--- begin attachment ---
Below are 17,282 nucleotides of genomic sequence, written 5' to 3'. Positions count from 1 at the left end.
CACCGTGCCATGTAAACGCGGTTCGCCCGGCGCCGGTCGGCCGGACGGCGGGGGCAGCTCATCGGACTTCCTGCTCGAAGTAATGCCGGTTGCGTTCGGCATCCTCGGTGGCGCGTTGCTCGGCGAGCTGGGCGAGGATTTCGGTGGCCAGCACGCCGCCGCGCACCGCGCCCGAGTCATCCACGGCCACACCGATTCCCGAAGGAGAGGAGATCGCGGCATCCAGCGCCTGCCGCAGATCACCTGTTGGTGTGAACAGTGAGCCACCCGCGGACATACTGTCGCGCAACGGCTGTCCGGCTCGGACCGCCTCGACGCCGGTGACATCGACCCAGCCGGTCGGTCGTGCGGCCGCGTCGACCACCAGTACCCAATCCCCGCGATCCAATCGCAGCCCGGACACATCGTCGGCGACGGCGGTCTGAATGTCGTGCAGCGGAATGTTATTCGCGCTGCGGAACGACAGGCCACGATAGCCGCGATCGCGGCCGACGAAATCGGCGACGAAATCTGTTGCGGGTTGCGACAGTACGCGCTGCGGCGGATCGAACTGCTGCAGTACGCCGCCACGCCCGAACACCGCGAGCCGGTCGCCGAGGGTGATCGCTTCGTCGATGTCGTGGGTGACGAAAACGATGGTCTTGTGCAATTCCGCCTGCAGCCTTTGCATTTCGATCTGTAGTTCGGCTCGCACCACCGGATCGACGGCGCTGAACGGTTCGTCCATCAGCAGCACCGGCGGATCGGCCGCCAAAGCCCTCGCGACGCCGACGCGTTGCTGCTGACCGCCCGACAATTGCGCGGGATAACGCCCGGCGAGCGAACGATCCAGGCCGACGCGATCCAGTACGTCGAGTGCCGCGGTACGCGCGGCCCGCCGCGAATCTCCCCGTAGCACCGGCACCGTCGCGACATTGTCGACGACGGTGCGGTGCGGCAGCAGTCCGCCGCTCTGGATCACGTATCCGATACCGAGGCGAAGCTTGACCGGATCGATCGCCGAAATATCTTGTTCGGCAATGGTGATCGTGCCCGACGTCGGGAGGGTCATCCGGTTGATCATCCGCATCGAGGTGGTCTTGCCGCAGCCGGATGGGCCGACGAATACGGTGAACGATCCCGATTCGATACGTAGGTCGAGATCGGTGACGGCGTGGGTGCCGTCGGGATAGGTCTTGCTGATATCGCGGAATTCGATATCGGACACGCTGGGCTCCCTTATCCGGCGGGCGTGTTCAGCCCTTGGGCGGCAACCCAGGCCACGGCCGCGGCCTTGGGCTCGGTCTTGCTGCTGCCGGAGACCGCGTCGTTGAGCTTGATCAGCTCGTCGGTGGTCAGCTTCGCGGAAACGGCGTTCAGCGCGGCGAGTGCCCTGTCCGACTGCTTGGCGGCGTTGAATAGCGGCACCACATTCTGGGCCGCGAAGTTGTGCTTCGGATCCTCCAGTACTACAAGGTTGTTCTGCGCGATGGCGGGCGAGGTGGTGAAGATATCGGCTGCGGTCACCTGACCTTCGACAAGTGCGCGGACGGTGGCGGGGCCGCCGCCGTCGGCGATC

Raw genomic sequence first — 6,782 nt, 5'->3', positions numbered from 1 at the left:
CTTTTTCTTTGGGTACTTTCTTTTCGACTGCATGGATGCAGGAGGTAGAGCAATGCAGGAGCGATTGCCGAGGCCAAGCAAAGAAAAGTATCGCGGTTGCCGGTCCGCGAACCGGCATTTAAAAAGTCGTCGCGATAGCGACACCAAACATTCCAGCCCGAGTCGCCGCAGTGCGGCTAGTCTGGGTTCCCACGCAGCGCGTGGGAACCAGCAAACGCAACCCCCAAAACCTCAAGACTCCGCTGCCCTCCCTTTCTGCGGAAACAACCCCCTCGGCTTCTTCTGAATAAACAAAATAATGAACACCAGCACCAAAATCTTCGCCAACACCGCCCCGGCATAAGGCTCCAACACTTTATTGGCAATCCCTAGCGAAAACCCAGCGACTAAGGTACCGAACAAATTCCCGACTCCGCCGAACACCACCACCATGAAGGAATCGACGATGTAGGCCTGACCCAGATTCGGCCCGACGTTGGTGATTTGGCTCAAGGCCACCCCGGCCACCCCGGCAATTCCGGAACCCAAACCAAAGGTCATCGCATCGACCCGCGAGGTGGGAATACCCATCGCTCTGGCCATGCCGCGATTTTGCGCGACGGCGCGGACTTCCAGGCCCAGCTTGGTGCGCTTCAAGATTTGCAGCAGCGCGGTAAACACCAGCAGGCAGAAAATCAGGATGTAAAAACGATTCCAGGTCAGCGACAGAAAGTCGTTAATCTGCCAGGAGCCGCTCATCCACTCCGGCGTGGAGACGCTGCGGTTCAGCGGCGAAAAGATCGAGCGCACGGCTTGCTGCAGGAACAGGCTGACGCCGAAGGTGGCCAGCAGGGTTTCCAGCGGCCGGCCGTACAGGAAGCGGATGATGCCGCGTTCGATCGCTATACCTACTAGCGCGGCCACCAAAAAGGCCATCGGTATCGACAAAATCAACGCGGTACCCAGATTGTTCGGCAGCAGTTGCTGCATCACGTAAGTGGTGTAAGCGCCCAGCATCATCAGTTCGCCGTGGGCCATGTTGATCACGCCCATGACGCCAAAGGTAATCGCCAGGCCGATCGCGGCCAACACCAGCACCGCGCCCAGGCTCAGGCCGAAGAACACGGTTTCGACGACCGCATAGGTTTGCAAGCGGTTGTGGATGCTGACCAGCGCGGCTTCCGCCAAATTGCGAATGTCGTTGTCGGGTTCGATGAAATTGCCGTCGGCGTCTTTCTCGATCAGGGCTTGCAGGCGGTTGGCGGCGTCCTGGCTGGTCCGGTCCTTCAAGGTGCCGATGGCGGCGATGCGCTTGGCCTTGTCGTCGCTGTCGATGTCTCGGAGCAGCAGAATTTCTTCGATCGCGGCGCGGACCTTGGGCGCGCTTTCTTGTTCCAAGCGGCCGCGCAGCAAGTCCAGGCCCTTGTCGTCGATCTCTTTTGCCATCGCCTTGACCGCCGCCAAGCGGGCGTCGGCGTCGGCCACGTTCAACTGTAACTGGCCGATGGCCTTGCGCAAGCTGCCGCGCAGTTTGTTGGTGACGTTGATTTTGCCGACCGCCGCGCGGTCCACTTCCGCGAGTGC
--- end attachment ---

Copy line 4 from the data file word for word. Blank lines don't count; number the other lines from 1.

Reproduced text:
CTTTTTCTTTGGGTACTTTCTTTTCGACTGCATGGATGCAGGAGGTAGAGCAATGCAGGAGCGATTGCCGAGGCCAAGCAAAGAAAAGTATCGCGGTTGCCGGTCCGCGAACCGGCATTTAAAAAGTCGTCGCGATAGCGACACCAAACATTCCAGCCCGAGTCGCCGCAGTGCGGCTAGTCTGGGTTCCCACGCAGCGCGTGGGAACCAGCAAACGCAACCCCCAAAACCTCAAGACTCCGCTGCCCTCCCTTTCTGCGGAAACAACCCCCTCGGCTTCTTCTGAATAAACAAAATAATGAACACCAGCACCAAAATCTTCGCCAACACCGCCCCGGCATAAGGCTCCAACACTTTATTGGCAATCCCTAGCGAAAACCCAGCGACTAAGGTACCGAACAAATTCCCGACTCCGCCGAACACCACCACCATGAAGGAATCGACGATGTAGGCCTGACCCAGATTCGGCCCGACGTTGGTGATTTGGCTCAAGGCCACCCCGGCCACCCCGGCAATTCCGGAACCCAAACCAAAGGTCATCGCATCGACCCGCGAGGTGGGAATACCCATCGCTCTGGCCATGCCGCGATTTTGCGCGACGGCGCGGACTTCCAGGCCCAGCTTGGTGCGCTTCAAGATTTGCAGCAGCGCGGTAAACACCAGCAGGCAGAAAATCAGGATGTAAAAACGATTCCAGGTCAGCGACAGAAAGTCGTTAATCTGCCAGGAGCCGCTCATCCACTCCGGCGTGGAGACGCTGCGGTTCAGCGGCGAAAAGATCGAGCGCACGGCTTGCTGCAGGAACAGGCTGACGCCGAAGGTGGCCAGCAGGGTTTCCAGCGGCCGGCCGTACAGGAAGCGGATGATGCCGCGTTCGATCGCTATACCTACTAGCGCGGCCACCAAAAAGGCCATCGGTATCGACAAAATCAACGCGGTACCCAGATTGTTCGGCAGCAGTTGCTGCATCACGTAAGTGGTGTAAGCGCCCAGCATCATCAGTTCGCCGTGGGCCATGTTGATCACGCCCATGACGCCAAAGGTAATCGCCAGGCCGATCGCGGCCAACACCAGCACCGCGCCCAGGCTCAGGCCGAAGAACACGGTTTCGACGACCGCATAGGTTTGCAAGCGGTTGTGGATGCTGACCAGCGCGGCTTCCGCCAAATTGCGAATGTCGTTGTCGGGTTCGATGAAATTGCCGTCGGCGTCTTTCTCGATCAGGGCTTGCAGGCGGTTGGCGGCGTCCTGGCTGGTCCGGTCCTTCAAGGTGCCGATGGCGGCGATGCGCTTGGCCTTGTCGTCGCTGTCGATGTCTCGGAGCAGCAGAATTTCTTCGATCGCGGCGCGGACCTTGGGCGCGCTTTCTTGTTCCAAGCGGCCGCGCAGCAAGTCCAGGCCCTTGTCGTCGATCTCTTTTGCCATCGCCTTGACCGCCGCCAAGCGGGCGTCGGCGTCGGCCACGTTCAACTGTAACTGGCCGATGGCCTTGCGCAAGCTGCCGCGCAGTTTGTTGGTGACGTTGATTTTGCCGACCGCCGCGCGGTCCACTTCCGCGAGTGC